The first section, Tracking technological transformations, contains papers that are concerned with detailing the implications of specific sets of technologies. They focus particularly on linking technological transformations with wider social and cultural transformations. The second section, Distribution, copyright and democracy, contains papers that focus upon the movement and exchange of music across the Internet and the subsequent implications for control and ownership. The third section, Culture, community and consumption, contains papers that are concerned with the analysis of the construction of online collectives, groups, or shared cultural events, in short, the construction of culture and (virtual) communities through the appropriation of music via the Internet. The final strand, Reflection, contains papers that are concerned with questioning, reviewing, and reflecting upon music and the Internet.It is hoped that this collection will present some new questions, re-present some existing unanswered questions, offer an opportunity for the further development of critique, and form a foundation that will enable the tacit conversations that are occurring in this emerging field to become more explicit. It is also hoped that this snapshot of the study of music and the Internet is not considered to be an endpoint, but rather a temporary pause, a moment of critical reflection, within these dynamic sets of socio-technological transformations and the rapid flows of information  that accompany their development and appropriation.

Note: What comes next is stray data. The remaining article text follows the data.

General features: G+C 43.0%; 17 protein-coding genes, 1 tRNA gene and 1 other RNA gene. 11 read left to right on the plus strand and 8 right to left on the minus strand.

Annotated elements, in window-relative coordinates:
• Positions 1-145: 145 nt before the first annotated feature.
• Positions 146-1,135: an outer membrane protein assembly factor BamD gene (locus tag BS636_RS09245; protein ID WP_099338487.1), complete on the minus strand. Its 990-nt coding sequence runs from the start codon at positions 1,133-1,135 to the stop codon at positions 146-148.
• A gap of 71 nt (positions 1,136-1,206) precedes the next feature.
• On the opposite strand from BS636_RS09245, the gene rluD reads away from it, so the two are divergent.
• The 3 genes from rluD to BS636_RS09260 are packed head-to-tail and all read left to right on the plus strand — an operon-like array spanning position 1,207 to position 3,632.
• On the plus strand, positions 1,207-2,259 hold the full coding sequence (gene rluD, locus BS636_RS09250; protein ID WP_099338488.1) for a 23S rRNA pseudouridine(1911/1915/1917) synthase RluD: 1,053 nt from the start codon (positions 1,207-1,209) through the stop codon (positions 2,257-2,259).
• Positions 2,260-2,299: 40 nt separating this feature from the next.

About the author
David Beer is currently conducting research on music technology and performance at York St John College as well as being involved in teaching in the School of Arts. He is also studying for a PhD on the digitalisation of contemporary music in the Department of Sociology at the University of York (U.K.).
I would like to thank Edward J. Valauskas for his enthusiasm and support with this project, Barry Sandywell for his ongoing guidance on reflexive inquiry, and Erika Deverall for listening.
4. This perhaps incorrectly suggests that these spheres have at some stage been separated. The point here is that the complexity and volume of technology and technological rhetoric has increased in the digital age. This has had the effect of pervading everyday life. It is this level of pervasion, and our increased exposure to mediated forms of information, that leads me to the conclusion that technology, rhetoric, and everyday life have become (more closely) entwined.